Last week’s stock-market carnage underscored many investors’ fears of what could lie ahead in the Q4 earnings season: more bad news. The period kicks off after the close of trading today, when aluminum-maker Alcoa (AA) releases its results.
As for AA itself, the stock has lost a chunk of its value in the last year—a commodity-dependent listing that operates in a time when the commodities sector can be a canary in the coal mine for Wall Street. Could AA set the tone for other basic materials firms, the industrials, and more broadly, exporters whose near-term health might be shaped by China’s economy and a strong dollar?
For sure, there’s much trepidation going into this earnings season, whose highlights are likely to be more name-specific than sector-related. That might lead some investors, particularly those with a longer-term horizon, to shop around yet remain cautious on the market as a whole.
Last week’s stock selloff was the worst start of any year ever for the broad U.S. markets. The Dow Jones Industrials Average ($DJI) wiped out 6.1% of its value, more than 1,000 points, while the tech-heavy NASDAQ Composite (COMP) gave up 5.2%. The broadest of the measures, the S&P 500 Index (SPX) plunged 5.7%. Ask most market participants: there wasn’t anything moderately attractive about this kind of how-do-you-do to 2016.
Yes, China’s stock-market crash was the impetus of what some U.S.-based strategists are calling a “correction.” And those same experts don’t seem overly concerned about another financial crisis like we saw in 2008.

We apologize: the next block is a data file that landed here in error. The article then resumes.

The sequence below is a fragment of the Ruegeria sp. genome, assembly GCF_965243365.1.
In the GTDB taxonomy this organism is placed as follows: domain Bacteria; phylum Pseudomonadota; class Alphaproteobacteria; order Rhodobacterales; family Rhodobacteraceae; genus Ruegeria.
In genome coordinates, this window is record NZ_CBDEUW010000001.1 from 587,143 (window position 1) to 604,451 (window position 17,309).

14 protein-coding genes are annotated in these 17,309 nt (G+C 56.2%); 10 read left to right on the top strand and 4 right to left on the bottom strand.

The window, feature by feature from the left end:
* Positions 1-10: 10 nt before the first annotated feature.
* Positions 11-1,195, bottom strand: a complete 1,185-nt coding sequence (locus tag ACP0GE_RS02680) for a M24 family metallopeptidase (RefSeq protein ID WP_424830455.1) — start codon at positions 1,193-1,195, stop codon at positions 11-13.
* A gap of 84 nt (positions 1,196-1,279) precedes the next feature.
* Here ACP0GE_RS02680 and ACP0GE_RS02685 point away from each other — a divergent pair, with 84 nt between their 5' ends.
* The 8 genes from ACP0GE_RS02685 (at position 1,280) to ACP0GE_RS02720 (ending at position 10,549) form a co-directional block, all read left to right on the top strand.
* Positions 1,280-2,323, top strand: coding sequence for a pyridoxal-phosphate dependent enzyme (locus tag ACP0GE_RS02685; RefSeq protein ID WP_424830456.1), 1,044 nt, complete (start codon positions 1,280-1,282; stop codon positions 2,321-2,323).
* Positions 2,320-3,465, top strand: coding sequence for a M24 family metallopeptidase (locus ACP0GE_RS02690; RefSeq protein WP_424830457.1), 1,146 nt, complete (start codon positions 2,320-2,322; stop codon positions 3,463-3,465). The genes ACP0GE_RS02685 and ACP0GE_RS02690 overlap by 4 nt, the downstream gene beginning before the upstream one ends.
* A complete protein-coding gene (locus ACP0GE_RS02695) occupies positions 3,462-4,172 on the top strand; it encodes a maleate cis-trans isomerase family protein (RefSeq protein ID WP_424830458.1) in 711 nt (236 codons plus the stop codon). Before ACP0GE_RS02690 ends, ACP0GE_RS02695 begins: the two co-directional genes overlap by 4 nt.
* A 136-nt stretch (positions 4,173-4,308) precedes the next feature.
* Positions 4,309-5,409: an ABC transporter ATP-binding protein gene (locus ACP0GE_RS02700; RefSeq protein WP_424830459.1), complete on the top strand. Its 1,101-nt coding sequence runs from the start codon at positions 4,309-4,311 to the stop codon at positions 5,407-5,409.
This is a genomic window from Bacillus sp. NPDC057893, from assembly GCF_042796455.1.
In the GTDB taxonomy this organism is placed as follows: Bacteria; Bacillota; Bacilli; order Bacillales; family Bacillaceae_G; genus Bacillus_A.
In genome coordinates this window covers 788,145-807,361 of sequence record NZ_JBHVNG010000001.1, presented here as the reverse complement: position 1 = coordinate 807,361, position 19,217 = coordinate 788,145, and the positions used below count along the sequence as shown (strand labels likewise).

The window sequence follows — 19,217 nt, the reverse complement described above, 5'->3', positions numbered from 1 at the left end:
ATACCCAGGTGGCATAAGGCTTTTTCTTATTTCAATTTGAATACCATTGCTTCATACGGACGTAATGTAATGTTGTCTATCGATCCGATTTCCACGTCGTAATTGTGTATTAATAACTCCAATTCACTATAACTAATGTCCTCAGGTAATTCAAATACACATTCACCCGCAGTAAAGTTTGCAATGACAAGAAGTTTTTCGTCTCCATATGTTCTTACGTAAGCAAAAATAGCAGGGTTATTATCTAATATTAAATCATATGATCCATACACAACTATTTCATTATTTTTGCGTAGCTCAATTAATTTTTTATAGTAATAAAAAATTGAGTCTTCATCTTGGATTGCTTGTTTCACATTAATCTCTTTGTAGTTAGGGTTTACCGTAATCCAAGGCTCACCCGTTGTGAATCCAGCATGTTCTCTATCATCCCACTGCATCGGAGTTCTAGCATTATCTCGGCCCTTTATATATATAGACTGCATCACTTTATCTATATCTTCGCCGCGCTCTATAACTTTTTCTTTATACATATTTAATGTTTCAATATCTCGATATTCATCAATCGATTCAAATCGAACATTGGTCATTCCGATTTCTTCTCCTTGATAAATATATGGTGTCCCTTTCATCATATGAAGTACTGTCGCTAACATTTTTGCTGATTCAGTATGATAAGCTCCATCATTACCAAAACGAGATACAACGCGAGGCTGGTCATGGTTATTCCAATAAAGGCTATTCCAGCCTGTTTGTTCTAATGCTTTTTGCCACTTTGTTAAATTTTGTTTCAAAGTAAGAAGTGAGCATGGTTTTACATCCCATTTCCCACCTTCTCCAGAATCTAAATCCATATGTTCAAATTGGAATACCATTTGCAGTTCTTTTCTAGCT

“This is very much August all over again,” David Kelly, chief global strategist at JP Morgan Funds, told USA Today late last week. "The problem is no one knows where the bottom is for Chinese stocks or for (its currency) the yuan."
As for AA …
Industry analysts say the basic-materials giant is more likely to disappoint to the downside than offer a Street-beating comeback to sobering forecasts. The average estimate reached by analysts reporting to Thomson Reuters is for per-share earnings of $0.04 on topline sales of $5.34 billion. That’s a whopping 88% below last year’s per-share profit of $0.33. A year ago, revenues were $6.38 billion, 16% higher than their comparable period.
Investors and analysts will be listening for how the company sees its future once it splits itself in two, a plan that Wall Street generally has taken a liking to with other companies. In September, AA said it will separate its legacy aluminum operations—sales badly damaged by the glut in aluminum and five straight years of declining prices—from the operations that manufacture components for what has been its more lucrative aerospace and automobile industries. The division is slated for mid-year.
AA’s implied volatility going into earnings is at the 76th percentile, which may not be surprising for many stocks right now given that we’re seeing the biggest swing in markets since mid-August’s drop. Trading interest is active at the 9 price strike for puts and calls—not an uncommon scenario for a low-priced—that is, below $10—stock (figure 1). Note: Call options represent the right, but not the obligation, to buy the underlying security at a predetermined price and over a set period of time. Put options represent the right, but not the obligation, to sell the underlying security at a predetermined price over a set period of time.
Banks Are Up Next
AA’s results are the traditional launch, but hardly the sole indicator of what may lie ahead for earnings.
All told, S&P Capital IQ forecasts profits for S&P 500 members to be down 5.5% in the Q4 period that will be revealed in this next wave. Only four of 10 S&P sectors are expected to post positive earnings growth for Q4: telecommunications (+17.9%) and consumer discretionary (+7.4%) expected to lead.
Investors and analysts could be far more interested in what the big banks, including JP Morgan Chase (JPM) and Wells Fargo (WFC) have to say when they start reporting on Tuesday and later into the week. Why? They can be the better best barometer of the climate across all business.